the electric field intensity due to a charged body decreases as the distance from it increases. why is then the electric field intensity due to an infinite sheet of charge independent of the distance from it? if it is beacause the distance of the test charge from d sheet is negligibly small as compared to its size, is the same not applicable for infinite line of charge? but intensity due to an infinite line of charge is inversely proportional to distance from it?
A simple explanation: The electric field of a point charge is inversely proportional to r^2. For a line charge, it is infinite in one of the directions so you will never be far enough away from it to observe the 1/r^2, but you can observe the 1/r. You are basically replacing one of the r's with L, and then you have Q/L = [itex]\lambda[/itex] (charge per unit length). For a 2d sheet, it is infinite in 2 directions. So that completely cancels out the 1/r^2 and you are left with a constant. Or replacing both r's in r^2 with A = area to get [itex]Q/A = \sigma[/itex] (charger per unit area). This is a very basic explanation.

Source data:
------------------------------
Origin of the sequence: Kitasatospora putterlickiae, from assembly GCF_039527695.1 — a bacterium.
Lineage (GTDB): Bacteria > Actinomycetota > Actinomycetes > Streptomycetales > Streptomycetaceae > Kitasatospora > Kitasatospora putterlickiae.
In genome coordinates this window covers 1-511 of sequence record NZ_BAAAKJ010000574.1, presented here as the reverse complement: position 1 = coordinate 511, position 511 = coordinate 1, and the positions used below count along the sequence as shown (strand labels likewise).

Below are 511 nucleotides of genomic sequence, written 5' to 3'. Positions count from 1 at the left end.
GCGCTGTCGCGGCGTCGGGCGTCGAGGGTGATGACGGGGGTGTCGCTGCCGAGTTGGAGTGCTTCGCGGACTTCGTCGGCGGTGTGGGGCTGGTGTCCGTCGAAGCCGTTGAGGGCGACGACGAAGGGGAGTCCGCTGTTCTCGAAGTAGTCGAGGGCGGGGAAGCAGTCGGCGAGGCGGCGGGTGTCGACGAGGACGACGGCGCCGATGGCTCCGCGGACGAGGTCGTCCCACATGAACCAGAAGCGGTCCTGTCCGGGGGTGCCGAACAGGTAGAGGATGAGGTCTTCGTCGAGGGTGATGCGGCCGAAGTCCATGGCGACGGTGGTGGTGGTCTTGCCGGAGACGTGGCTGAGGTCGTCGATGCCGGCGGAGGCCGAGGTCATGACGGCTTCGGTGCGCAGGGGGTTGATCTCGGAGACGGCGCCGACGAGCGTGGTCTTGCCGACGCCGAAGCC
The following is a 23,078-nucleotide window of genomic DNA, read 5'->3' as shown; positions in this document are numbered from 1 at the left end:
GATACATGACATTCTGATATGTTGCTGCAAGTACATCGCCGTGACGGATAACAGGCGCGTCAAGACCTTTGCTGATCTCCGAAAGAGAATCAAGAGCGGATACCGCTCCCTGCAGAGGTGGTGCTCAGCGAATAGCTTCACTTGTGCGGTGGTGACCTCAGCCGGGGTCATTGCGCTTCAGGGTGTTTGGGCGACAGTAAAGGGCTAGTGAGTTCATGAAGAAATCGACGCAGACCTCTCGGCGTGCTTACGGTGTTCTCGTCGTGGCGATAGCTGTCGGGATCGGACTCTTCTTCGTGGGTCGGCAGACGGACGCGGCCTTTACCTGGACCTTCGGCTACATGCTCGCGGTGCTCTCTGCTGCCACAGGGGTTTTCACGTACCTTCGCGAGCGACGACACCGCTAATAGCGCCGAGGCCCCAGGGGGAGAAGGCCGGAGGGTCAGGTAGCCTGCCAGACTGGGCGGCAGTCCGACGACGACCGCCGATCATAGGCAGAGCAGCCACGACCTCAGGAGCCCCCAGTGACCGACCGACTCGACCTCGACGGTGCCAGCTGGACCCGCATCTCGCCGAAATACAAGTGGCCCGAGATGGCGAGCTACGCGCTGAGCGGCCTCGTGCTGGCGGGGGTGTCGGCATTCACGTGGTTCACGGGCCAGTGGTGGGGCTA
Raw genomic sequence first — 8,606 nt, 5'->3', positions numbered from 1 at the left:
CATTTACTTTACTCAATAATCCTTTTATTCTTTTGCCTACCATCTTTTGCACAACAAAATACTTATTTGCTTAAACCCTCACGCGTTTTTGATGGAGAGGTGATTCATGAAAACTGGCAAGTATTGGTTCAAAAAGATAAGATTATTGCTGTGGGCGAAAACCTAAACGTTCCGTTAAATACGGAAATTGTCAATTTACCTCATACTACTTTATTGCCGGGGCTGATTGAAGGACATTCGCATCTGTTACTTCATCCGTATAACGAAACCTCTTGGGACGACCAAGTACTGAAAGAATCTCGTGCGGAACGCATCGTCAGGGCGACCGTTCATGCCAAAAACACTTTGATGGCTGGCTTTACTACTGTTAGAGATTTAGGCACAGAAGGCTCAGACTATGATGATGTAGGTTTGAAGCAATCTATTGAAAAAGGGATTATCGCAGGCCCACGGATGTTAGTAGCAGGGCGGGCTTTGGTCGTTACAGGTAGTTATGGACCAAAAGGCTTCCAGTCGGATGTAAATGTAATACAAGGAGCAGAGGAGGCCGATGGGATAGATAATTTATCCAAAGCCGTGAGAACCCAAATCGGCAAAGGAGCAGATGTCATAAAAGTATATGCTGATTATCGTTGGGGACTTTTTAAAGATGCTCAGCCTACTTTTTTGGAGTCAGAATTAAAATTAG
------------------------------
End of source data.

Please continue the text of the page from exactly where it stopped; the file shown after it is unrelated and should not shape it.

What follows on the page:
has this got something to do with the divergence theorem? pls can someone simplfy dat? i have no idea abt dat theorem
Take the infinite line charge in the z-direction as an example. If you cut out an infinitesmal plane in the x-y direction, then you can solve the electric field in that plane alone with charge, [itex]\lambda dx[/itex]. And you can say it is periodic above and below this plane to get back the full solution. So you have a 2D poisson equation for a point charge. This ends up giving you a 1/r term for the electric field. So the infinite line charge acts like a point charge in 2 dimensions. You can do the same for an infinite sheet charge in the x-y plane, by taking a 1D space in the z-direction and saying it is periodic in the x and y-directions. Solve for the E-field in 1D space, you get a constant. So an infinite sheet charge acts like a point charge in 1 dimension.
If you are looking for a physical intuition, then post #2 above, by nick is useful. However, if you want to derive these results, the easiest way to do that is via Gauss' Law (not to be confused with Gauss' theorem, aka the divergence theorem).